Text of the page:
Legumes, including lentils, peas, and beans, are very versatile and provide much vegan protein. Learn more about their health benefits and why cooking with them can even help your budget!
Black bean stew, pea soup, and lentil dishes – they've been a diet staple for ages as they are delicious and low in price. All around the world, from amateur chefs to high-end cooking, they find their place in exquisite recipes. That’s no surprise: legumes are both delicious and healthy.
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Legumes, also known as pulses, are dried seeds of plants like peas, chickpeas (garbanzo beans), beans, or soybeans that ripen in sheet ropes. People have been knowing and eating legumes since the 8th century B. C. – especially in the Middle East at that time. They later made their way to Europe and Northern America.
In the USA, one legume is especially popular: the soybean. According to Arthur Geoffrey Norman, Professor of Botany at the University of Michigan, from 1952 to 1976, the domesticated soybean was brought to the States by Benjamin Franklin in 1804. Henry Ford was another soybean benefactor. Being a vegetarian, he used soybeans for industrial purposes, which became extremely important during World War II.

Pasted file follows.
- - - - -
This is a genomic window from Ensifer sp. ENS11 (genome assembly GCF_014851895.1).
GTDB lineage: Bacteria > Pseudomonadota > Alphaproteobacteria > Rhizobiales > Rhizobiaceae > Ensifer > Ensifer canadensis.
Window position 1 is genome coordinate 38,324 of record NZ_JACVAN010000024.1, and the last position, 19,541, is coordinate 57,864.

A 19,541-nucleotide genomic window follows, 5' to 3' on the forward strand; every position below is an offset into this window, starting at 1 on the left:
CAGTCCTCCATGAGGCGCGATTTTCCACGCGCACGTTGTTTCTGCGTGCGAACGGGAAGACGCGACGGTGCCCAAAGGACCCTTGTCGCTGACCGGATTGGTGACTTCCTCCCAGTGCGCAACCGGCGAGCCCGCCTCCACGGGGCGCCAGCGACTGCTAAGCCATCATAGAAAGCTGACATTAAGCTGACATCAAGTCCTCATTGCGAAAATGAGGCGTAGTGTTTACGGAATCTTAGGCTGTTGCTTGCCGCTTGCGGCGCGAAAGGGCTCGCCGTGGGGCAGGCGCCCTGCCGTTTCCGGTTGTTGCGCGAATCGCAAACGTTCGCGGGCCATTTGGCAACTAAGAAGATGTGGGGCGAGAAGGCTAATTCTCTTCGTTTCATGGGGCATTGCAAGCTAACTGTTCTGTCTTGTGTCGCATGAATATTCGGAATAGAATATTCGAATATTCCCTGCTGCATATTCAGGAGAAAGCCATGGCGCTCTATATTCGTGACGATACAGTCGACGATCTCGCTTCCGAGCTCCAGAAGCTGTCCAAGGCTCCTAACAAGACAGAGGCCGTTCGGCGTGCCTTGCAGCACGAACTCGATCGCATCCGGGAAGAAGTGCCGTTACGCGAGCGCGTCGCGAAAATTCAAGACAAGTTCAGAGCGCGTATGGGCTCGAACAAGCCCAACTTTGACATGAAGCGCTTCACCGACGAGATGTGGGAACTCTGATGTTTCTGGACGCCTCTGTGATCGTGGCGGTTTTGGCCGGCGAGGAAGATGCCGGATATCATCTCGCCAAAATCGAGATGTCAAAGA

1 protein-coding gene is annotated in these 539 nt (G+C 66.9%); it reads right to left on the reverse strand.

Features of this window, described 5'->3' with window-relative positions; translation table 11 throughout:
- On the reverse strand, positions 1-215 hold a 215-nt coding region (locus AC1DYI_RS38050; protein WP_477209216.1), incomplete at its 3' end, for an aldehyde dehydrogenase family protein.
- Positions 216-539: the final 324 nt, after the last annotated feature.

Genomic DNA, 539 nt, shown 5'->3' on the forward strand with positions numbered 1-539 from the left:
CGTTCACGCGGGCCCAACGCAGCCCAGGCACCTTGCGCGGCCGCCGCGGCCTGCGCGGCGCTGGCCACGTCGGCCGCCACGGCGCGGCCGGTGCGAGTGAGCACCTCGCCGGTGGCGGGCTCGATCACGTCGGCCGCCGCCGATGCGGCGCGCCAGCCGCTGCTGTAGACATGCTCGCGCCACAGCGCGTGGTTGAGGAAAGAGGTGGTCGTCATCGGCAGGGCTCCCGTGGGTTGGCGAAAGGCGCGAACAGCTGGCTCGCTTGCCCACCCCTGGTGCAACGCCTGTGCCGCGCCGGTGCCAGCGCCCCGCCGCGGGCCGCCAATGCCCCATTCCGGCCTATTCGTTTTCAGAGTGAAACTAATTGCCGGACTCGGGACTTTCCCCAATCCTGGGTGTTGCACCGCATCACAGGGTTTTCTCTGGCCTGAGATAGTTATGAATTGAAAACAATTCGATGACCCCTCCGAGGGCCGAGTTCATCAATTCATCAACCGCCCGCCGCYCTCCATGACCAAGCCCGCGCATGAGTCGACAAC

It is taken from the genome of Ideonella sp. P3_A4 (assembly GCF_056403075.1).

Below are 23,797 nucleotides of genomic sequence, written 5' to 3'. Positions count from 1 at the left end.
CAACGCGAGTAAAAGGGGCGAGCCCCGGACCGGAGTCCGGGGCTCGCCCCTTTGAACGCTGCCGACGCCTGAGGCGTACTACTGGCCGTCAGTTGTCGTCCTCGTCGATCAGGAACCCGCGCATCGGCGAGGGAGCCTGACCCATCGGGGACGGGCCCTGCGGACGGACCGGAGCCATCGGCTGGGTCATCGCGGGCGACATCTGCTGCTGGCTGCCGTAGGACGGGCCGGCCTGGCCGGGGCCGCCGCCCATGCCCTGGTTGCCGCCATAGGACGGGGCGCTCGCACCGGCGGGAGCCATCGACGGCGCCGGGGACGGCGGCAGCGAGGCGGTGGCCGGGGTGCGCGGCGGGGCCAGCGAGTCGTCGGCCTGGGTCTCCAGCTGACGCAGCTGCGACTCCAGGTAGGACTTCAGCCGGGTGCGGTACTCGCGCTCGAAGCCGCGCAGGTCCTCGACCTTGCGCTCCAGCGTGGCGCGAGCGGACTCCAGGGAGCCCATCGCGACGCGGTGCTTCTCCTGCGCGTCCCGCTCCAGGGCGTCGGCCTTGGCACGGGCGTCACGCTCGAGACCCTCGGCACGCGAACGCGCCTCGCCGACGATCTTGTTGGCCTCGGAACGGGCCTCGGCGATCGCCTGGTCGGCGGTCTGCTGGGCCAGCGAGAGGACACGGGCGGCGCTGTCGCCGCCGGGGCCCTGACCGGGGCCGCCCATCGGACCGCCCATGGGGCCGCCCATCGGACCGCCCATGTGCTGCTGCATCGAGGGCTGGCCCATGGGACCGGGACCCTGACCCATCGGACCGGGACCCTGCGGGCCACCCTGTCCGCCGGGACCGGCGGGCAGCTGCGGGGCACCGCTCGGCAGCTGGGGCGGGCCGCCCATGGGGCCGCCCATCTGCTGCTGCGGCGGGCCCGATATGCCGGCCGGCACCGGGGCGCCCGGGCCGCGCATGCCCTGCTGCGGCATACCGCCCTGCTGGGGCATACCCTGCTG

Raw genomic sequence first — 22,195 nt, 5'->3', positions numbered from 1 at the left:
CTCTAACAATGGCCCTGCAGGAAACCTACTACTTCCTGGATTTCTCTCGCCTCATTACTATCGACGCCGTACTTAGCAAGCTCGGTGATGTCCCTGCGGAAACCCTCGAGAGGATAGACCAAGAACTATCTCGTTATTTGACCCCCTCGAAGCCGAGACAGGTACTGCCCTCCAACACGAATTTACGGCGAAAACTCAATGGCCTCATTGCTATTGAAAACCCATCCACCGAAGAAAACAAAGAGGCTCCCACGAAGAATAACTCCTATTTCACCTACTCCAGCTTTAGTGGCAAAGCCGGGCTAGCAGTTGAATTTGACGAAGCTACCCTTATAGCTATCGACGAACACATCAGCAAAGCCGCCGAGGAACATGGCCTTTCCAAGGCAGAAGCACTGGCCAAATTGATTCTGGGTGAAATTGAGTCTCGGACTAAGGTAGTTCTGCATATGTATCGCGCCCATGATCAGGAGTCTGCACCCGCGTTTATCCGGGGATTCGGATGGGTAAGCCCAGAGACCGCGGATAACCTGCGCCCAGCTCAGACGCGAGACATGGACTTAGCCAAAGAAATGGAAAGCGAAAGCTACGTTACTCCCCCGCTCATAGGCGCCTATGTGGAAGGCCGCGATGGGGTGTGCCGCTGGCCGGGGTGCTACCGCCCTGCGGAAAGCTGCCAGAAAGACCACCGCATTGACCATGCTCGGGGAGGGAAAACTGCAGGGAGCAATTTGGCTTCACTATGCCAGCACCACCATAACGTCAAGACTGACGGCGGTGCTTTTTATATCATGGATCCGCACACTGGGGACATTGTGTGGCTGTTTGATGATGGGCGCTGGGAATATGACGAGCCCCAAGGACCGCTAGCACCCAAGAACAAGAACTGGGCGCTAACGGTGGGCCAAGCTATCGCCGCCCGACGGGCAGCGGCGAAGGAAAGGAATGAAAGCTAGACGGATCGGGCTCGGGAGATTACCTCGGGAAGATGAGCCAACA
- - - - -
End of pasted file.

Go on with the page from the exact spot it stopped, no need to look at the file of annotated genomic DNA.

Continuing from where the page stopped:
What's another popular American legume? The peanut. (Yes, it's actually a legume, NOT a nut!)
Today, there are about 730 different kinds of legumes. You are probably familiar with kidney beans and black-eyed peas, especially if you love Southern food. But have you ever heard of beluga lentils or pinto beans? If not, you should absolutely give them a try as legumes offer many health benefits:
Since there are so many different kinds, you'll never get bored with legumes and can explore many different recipes and flavors. This makes eating healthy a little easier!
Important tip: Never eat raw legumes! Some of their raw properties are toxic to the human body – but fortunately, cooking your beans and lentils destroys those. Cooking them for a minimum of 15 minutes is the best way to make a safe meal for the whole family.